Many a commentator has drawn a parallel of Major Nitin Leetul Gogoi’s action of carrying a stone pelter on the bumper of a jeep, with torture of Mau Mau terrorists of Nairobi, while some others have equated this action with the massacre at My Lai by U S troops in Vietnam. This action by Major Gogoi has been equated with Jalanwalla Bagh tragedy.

Some others have quoted Vienna Convention on violation of human rights, where using humans as a shield is considered violation of this Convention and a war crime. Then there are the likes of Omar Abdullah, now out of power, who have gone overboard on this action and exaggerated the incident to the extent that the man on the bumper of a jeep was driven through a number of villages. Further, the action violated citizen’s fundamental right and was against Constitution’s spirit. Does someone who casts stones at security forces not forego, his right to be treated gently. To contend that Farooq Ahmed Dar had cast his vote in the morning, so it did not matter if he turned into a stone pelter in the afternoon, is simply absurd. .

There were a dozen policemen and election staff at the polling both, surrounded as they were by a few hundred strong bloodthirsty mob, when a desperate call was made to the army detachment for rescuing them. The policemen in the polling booth were armed with rifles and they could have shot their way out, killing dozen odd rioters. At another end , this military detachment could have used firearms, killing few and injuring many more and rescued those trapped in the polling booth.

Since the call had been made to Major Gogoi to rescue those trapped in that polling booth, he had two options. One, to use force to kill few and wound many to disperse the crowd and rescue those trapped, or think of some innovative method, whereby casualties could be avoided and yet those hopelessly trapped could be rescued.

Some of us who sit in secure environments, perhaps under air-conditioned comfort, cannot visualize the pressure, stress and the heat generated, when one is face to face with a bloodthirsty mob and called upon to take an instant decision.

Carrying a stone pelter on the bumper of a jeep has been dubbed as human shield, which it is claimed, is a serious violation of human rights and human dignity etc. The fact is that he shielded nothing and no one. That jeep itself and those following it were not shielded and lay open to stone pelters and those with petrol bombs.

What the Geneva Convention refers to is, using prisoners, civilians and women upfront to face enemy fire, while troops move behind the cover of those being placed up front. To compare carrying this stone pelter with human shield as envisaged by many a commentator, is giving free reign to wild imagination. It is the anti-national elements in the Valley who have often put women up front, when facing prospect of action by security forces.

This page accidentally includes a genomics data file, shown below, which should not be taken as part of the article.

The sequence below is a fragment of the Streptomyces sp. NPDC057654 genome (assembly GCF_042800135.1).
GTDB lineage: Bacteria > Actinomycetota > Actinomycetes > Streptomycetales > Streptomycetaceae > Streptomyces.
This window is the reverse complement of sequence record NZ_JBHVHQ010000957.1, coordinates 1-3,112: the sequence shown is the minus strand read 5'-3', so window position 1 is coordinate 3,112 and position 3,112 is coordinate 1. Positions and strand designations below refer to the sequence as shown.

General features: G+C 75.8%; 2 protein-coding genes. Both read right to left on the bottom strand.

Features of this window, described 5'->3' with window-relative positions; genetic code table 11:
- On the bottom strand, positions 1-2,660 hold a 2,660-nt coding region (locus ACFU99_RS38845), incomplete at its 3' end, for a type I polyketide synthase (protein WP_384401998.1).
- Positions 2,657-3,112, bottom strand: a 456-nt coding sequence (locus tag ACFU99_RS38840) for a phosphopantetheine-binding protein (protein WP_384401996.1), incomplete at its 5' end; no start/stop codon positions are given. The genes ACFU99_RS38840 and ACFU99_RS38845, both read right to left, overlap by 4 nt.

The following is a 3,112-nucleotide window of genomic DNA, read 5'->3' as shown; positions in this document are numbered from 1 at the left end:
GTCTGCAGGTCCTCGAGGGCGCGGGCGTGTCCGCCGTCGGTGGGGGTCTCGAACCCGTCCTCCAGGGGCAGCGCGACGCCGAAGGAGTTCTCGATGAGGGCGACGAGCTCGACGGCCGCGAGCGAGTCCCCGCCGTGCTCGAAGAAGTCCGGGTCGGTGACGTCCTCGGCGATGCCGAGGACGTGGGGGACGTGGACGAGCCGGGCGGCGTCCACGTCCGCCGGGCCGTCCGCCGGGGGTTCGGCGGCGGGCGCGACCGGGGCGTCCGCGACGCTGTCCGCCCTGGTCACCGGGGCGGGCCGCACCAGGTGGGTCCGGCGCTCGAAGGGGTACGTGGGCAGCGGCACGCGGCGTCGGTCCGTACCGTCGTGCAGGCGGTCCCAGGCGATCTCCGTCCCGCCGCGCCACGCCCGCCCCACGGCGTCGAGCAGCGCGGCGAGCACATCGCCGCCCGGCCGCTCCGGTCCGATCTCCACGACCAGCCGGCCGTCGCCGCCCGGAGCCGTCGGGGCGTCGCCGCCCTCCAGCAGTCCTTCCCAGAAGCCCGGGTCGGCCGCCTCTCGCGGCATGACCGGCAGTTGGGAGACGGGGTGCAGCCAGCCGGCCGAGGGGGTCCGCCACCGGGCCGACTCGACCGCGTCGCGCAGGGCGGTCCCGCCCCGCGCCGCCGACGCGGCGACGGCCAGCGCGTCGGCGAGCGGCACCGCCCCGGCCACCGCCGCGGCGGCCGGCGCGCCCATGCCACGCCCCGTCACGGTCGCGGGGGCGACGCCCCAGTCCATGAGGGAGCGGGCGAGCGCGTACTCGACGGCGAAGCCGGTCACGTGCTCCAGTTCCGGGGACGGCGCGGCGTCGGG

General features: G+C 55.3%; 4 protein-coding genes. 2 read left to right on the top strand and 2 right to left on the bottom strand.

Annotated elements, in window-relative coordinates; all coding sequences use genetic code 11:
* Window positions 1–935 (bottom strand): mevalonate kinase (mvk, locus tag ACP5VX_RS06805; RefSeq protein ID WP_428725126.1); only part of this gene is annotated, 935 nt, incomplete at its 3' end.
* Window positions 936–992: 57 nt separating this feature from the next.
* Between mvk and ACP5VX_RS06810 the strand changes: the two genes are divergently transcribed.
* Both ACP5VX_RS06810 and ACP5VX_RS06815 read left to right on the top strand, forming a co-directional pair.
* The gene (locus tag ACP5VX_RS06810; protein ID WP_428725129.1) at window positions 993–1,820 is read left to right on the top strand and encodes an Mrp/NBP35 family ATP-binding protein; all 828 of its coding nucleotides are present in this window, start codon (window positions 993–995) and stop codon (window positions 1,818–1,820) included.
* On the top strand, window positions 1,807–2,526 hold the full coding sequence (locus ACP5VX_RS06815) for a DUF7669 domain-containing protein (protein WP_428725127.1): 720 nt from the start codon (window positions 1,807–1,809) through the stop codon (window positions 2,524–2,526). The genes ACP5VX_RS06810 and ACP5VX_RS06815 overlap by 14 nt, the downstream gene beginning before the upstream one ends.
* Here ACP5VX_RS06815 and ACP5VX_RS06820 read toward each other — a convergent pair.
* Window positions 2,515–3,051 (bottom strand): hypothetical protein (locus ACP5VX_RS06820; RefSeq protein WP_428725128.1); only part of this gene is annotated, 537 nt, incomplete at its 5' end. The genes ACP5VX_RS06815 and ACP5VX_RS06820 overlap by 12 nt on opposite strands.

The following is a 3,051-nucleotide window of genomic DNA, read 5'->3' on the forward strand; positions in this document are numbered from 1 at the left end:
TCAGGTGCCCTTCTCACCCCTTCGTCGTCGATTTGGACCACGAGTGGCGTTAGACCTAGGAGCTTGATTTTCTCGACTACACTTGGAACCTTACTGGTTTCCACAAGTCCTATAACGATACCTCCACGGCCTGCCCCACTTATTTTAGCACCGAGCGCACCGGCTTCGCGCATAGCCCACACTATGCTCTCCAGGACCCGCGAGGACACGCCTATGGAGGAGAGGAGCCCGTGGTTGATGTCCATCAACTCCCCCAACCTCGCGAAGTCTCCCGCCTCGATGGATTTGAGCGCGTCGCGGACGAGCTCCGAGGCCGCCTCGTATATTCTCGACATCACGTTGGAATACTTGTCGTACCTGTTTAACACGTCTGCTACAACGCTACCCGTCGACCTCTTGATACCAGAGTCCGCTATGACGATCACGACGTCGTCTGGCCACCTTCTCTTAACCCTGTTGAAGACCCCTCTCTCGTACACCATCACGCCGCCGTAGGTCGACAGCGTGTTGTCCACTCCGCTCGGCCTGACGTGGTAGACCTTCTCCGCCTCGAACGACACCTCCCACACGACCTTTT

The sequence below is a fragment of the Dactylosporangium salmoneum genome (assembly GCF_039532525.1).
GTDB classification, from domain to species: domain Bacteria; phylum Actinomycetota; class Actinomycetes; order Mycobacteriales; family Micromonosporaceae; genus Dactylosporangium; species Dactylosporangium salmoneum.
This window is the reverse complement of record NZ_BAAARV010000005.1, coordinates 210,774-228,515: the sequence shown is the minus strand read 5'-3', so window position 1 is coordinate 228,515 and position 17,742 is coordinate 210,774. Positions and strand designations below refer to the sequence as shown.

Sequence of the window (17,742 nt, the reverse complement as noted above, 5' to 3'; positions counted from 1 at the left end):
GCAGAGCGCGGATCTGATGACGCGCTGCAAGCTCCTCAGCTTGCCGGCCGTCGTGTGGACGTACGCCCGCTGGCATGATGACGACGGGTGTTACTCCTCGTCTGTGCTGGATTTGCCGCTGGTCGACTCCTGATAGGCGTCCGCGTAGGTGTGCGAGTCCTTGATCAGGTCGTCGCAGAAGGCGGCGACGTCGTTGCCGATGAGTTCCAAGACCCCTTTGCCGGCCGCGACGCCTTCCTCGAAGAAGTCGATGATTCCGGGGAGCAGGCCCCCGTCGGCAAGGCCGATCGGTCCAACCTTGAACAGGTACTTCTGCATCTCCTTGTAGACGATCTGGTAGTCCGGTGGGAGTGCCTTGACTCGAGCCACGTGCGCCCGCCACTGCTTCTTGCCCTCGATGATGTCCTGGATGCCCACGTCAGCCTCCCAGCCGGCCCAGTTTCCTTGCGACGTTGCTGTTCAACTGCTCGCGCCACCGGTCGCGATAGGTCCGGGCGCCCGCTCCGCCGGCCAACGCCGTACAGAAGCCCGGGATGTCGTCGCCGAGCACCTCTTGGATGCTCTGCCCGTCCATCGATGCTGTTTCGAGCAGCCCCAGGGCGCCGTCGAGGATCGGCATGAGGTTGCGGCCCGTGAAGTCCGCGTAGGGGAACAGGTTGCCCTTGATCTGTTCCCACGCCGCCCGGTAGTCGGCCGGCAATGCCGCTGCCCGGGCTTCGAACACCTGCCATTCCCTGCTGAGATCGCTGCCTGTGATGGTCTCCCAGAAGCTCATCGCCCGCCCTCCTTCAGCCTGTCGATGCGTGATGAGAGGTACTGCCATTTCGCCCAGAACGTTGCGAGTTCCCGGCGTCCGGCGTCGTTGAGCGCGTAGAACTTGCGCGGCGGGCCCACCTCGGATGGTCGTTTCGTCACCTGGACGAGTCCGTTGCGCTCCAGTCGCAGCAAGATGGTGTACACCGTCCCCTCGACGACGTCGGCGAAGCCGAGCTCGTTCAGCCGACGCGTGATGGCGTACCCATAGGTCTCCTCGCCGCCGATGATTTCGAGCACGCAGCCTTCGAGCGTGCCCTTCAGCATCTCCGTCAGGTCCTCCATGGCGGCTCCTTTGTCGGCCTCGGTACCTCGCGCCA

This simple action of carrying a stone pelter in this manner, lowered the tension and became a source of amusement, mirth, laughter, putting down the stones and clapping of hands by the otherwise, murderous mob.

Many in this incident found an opportunity for army bashing. Some others have strongly criticized the army chief for commending the actions of this officer. While others have drawn a parallel with fall of Roman Empire and quote from Russian poet Anna Akhmatova, that only the, ‘dead smile.’ However in this case the mob, not just smiled but laughed.

What the Indian Army is facing in J and K, more so in the Valley, is the cumulative failure of the Indian state to resolve the issues and poor, indifferent, thoroughly corrupt and inefficient, successive governments in the state. To this one can add the nurturing of dishonest and anti-national elements : providing them security and funds by Indian government, besides those passed on to them by the Pak ISI.

The prevailing conditions in the valley and the onerous tasks of restoring peace, handed down to the army, requires patience, innovation and out of the box solutions, backed by a political will and sagacity. Uncalled for criticism of major Gogoi’s action further exacerbate the anti-India bias and feeds the call for, ‘Azadi.’

(The views expressed in this article are personal to the writer)

(Cover Photograph BASIT ZARGAR: Curfew in Srinagar)